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A Journeyman

I spent 15 months of my apprenticeship on board that ship.


Photograph of Allan McKever

Allan McKever

My name is Allan McKever, I am 66 years of age and I worked at the Swan Hunter ship repair yard in North Shields.  I started my apprentice training in 1968 and I served my time right through to the end when I was a journeyman in 1975.  The first year I was involved in attending an apprentice training school.  This gave you a wide experience of all the trades, not just the trades you were involved in.  That was a year of pre on-the-job training before we moved to our yards that we had been employed by.  We had a training officer who designated training in certain tasks within your own trade.

We had what you called Industrial Training Board books which had to illustrate the type of work you had been training in and these were handed to the training officer every couple of weeks to make sure you understood exactly what you were doing.  It was like an assessment really, much like an NVQ is today.  Apart from that you went for day release at South Shields Marine Technical College where you were given a course in ship building mainly and you could take the Advanced Craft Certificate, City and Guilds and in addition you would take a full Technological Certificate at the end of your term.  That’s what I did, and I passed both.  That was mainly the basis of your training.  It changed in the shipyards in as much as you were given a lot more responsibility by the foreman.

Once you were a journeyman you were left to your own devices because I think they expected you to be up to scratch and to know the job just like everybody else who was a journeyman.

There were quite a few nicknames.  I remember one foreman was called the Haversack because he would never get off your back and he was quite a pest.  Another guy was nicknamed Green Bus because he used to come into the shed every ten minutes just like the regularity of the green bus that used to leave North Shields to go to Croft Street in Newcastle.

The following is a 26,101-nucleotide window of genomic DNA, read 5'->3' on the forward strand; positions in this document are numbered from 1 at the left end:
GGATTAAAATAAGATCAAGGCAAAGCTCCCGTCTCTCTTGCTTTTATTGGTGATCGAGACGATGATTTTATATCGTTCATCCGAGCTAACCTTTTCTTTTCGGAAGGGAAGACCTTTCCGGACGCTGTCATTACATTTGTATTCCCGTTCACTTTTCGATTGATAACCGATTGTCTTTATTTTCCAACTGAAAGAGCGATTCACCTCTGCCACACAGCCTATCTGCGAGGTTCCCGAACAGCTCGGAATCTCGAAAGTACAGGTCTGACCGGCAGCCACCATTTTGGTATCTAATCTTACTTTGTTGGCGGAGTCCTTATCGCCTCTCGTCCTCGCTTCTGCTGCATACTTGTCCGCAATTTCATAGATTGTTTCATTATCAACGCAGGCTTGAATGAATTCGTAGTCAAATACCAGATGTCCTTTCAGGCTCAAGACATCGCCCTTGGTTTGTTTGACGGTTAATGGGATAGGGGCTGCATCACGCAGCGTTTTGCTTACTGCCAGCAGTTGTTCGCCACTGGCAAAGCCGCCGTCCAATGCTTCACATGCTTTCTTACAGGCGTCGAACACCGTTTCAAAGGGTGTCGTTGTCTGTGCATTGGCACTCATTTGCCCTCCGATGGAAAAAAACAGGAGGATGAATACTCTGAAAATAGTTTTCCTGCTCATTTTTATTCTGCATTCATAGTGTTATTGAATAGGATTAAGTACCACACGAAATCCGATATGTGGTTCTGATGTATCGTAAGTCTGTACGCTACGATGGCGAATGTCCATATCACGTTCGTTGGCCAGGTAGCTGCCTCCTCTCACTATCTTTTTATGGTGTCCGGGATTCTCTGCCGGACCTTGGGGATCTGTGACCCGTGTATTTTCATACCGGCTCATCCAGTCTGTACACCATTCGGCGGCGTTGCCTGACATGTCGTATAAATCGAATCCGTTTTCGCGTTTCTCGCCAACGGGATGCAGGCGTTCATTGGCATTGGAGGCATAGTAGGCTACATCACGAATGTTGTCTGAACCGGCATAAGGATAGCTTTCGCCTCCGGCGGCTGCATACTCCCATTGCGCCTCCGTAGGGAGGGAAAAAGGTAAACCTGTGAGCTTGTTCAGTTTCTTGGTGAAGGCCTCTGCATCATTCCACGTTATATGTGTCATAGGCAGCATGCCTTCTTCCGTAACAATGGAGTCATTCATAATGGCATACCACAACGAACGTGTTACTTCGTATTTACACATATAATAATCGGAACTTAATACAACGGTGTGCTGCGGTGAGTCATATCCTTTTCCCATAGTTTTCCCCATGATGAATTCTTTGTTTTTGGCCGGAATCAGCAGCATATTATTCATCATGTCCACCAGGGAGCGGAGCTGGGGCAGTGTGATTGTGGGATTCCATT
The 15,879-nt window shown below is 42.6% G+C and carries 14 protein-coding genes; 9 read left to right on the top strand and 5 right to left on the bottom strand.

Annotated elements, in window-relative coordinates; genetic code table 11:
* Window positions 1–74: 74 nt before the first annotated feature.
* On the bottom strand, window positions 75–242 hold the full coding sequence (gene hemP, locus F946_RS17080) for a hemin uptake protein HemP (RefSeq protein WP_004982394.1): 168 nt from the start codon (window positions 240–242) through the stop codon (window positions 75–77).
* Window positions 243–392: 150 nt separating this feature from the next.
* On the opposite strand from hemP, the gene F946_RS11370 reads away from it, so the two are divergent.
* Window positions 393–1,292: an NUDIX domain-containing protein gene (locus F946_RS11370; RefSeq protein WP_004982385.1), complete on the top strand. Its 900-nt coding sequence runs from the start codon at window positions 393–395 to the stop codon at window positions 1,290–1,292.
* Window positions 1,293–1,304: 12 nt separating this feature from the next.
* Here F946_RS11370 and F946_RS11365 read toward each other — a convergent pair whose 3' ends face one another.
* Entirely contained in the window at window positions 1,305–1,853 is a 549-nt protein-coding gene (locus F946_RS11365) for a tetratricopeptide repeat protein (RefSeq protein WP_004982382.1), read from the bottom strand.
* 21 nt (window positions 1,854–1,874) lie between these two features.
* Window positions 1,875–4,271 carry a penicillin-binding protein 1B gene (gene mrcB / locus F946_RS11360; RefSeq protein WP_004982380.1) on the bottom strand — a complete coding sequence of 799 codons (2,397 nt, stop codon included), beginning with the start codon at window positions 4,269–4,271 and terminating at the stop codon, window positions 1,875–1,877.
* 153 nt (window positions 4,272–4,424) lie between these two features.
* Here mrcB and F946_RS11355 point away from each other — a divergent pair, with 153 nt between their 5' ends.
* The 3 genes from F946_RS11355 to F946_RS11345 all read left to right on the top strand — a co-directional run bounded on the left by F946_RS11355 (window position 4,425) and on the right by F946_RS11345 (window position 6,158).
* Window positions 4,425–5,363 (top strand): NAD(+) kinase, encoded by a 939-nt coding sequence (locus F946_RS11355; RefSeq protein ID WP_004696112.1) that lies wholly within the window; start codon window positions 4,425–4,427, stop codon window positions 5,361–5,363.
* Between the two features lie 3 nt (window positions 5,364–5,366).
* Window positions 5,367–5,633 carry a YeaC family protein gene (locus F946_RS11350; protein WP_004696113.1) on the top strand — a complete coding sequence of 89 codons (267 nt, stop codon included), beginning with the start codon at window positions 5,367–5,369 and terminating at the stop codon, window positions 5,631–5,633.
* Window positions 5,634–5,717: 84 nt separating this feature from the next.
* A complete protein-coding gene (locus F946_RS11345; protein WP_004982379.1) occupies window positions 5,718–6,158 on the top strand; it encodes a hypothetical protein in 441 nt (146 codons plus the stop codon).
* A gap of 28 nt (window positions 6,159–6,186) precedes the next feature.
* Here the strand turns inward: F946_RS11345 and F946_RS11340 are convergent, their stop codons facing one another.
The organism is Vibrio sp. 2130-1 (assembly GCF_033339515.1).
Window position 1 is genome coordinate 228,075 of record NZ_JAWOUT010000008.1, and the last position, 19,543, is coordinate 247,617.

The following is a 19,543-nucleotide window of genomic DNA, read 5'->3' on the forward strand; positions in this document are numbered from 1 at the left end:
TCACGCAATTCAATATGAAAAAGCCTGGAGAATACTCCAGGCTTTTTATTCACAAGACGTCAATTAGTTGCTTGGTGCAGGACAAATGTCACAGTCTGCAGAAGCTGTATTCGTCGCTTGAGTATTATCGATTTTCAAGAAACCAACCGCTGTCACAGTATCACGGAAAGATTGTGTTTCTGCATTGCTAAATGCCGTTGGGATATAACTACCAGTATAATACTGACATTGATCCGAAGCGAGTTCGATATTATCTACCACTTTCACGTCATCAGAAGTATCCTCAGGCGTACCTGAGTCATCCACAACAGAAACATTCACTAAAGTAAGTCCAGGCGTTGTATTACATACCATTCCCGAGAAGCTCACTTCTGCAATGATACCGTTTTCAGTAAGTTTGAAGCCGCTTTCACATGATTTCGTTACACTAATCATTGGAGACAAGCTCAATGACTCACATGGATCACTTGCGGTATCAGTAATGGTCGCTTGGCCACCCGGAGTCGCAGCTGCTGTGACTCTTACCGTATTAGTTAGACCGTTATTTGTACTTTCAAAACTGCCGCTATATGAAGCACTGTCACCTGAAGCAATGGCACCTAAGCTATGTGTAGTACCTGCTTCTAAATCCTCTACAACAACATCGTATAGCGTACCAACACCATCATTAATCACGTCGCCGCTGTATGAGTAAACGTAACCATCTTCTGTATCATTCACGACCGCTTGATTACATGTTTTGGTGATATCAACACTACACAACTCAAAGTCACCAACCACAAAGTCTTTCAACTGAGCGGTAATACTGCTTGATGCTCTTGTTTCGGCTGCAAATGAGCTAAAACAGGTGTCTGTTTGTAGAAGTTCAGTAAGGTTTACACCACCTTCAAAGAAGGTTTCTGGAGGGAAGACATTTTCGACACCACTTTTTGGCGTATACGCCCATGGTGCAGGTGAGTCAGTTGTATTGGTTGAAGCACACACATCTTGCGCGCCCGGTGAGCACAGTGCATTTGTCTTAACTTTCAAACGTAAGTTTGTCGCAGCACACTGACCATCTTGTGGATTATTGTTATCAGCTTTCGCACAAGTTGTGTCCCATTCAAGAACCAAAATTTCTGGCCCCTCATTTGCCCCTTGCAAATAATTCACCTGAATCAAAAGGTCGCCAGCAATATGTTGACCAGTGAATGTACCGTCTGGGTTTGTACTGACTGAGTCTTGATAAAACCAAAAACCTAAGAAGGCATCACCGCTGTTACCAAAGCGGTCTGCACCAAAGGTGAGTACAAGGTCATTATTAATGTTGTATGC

I suffer from hearing loss in my right ear.  I did get exposure to a lot of noise in my time with riveters and caulkers, especially where the noise vibrated all over the place in metal surroundings, so it was problematic.  As for the long-term effects I don’t really know whether the hearing loss has been caused by that.

I don’t remember many safety protocols.  In fact, I remember starting my first day having to go out with a journeyman on to the ship where there was heavy metal being lifted about and I just had ordinary shoes on, no steel toe caps or anything like that.  I didn’t even have a pair of overalls on at the time.  They put me on the ship without any protection, but it was the norm in those days.  A week into my job I was up 40ft masts but by this time I had bought a pair of overalls and steel toe caps but people in the shipyard wouldn’t think of it as an issue like they would today.

I saw many accidents including one I had myself where I got hit on the thumb by a falling piece of metal.  It wasn’t very large, but it fell from such a height that it broke my thumb.  To this day I’ve still got a scar, so I suppose that has had a long-term effect.

I did work indoors because I worked on a mould loft, but I did go on a ship in all sorts of weather conditions, rain, snow and slippery surfaces.  Health and Safety wasn’t an issue you just got on with it.  I remember one hot day somebody actually fried an egg on top of the metal hatch and put it in his sandwich, so it just shows how extreme the hot weather was as well.  I used to eat in the yard but sometimes I used to walk out into the town centre and get a bite to eat there.  But Fridays was fish and chip day and as an apprentice you had to go out and get the fish and chips for the rest of the men.  I remember one particular day I got 42 orders for the fish and chip shop and I didn’t get back until dinner time was over.  Everyone had to go back over their dinner break which the foreman wasn’t too happy about.  Practically everybody had fish and chips on a Friday.

I used the Riverside line quite a lot.  It wasn’t a very heavily used line but morning, noon and night it was used specifically for the shipyard workers.  I would get the train home at Carville station which took the bulk of the workers home to North Tyneside and Newcastle.